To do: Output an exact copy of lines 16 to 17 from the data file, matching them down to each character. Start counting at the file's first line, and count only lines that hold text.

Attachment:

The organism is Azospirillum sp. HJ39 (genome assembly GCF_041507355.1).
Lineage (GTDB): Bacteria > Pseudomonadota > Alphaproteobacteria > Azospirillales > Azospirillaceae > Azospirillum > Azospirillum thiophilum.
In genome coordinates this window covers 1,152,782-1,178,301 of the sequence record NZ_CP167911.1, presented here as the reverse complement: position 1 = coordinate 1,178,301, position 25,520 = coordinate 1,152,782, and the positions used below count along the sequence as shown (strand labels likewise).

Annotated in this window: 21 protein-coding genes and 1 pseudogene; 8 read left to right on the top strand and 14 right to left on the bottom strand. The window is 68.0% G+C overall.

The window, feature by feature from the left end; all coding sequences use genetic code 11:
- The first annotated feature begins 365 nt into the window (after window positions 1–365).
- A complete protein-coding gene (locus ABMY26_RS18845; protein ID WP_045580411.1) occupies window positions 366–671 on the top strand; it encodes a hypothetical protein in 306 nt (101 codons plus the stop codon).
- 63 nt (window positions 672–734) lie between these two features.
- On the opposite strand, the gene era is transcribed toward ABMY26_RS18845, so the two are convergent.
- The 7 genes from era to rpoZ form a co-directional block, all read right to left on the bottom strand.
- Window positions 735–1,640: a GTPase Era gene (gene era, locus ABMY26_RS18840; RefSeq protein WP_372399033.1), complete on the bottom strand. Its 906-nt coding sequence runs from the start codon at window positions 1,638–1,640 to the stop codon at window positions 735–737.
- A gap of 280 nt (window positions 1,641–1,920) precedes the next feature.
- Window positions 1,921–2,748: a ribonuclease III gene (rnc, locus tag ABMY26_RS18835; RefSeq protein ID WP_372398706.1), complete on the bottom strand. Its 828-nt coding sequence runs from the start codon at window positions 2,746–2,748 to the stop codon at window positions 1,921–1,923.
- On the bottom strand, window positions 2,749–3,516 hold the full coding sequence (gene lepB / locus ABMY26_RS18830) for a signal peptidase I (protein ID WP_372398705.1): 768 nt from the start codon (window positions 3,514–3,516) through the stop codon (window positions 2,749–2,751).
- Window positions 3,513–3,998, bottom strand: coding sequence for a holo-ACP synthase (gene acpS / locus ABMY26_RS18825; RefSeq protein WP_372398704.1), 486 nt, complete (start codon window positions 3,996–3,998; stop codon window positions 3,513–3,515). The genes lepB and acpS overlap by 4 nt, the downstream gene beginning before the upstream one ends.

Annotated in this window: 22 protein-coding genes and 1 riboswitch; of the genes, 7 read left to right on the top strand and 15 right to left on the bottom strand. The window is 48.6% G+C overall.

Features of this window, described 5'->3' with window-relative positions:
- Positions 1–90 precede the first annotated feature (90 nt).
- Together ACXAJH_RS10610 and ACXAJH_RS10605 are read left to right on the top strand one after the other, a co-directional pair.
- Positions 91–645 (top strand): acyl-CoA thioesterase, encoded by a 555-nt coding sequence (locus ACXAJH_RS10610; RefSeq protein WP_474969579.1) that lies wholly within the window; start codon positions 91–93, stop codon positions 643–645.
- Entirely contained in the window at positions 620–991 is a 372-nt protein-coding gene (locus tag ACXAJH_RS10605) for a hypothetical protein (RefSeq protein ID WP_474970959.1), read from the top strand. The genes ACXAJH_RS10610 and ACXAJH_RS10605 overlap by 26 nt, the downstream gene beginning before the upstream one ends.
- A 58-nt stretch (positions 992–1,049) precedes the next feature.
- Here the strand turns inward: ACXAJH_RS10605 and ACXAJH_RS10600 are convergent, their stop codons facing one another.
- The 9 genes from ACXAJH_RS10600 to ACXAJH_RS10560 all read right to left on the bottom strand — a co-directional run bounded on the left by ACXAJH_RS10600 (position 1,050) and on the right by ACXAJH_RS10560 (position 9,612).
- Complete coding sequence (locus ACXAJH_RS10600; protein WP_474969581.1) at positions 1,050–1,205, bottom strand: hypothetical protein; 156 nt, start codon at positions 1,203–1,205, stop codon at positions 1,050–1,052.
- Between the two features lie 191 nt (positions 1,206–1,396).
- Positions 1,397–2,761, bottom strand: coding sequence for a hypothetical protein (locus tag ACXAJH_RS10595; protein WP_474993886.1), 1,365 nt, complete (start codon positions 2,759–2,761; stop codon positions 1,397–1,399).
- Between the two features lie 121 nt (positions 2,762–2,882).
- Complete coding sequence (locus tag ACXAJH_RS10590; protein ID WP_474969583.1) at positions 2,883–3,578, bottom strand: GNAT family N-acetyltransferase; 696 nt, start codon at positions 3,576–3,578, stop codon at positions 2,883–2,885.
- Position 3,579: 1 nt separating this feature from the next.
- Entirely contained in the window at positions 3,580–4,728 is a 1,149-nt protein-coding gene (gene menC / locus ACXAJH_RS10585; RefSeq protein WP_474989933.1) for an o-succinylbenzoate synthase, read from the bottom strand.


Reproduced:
Annotated in this window: 22 protein-coding genes and 1 riboswitch; of the genes, 7 read left to right on the top strand and 15 right to left on the bottom strand. The window is 48.6% G+C overall.

Features of this window, described 5'->3' with window-relative positions: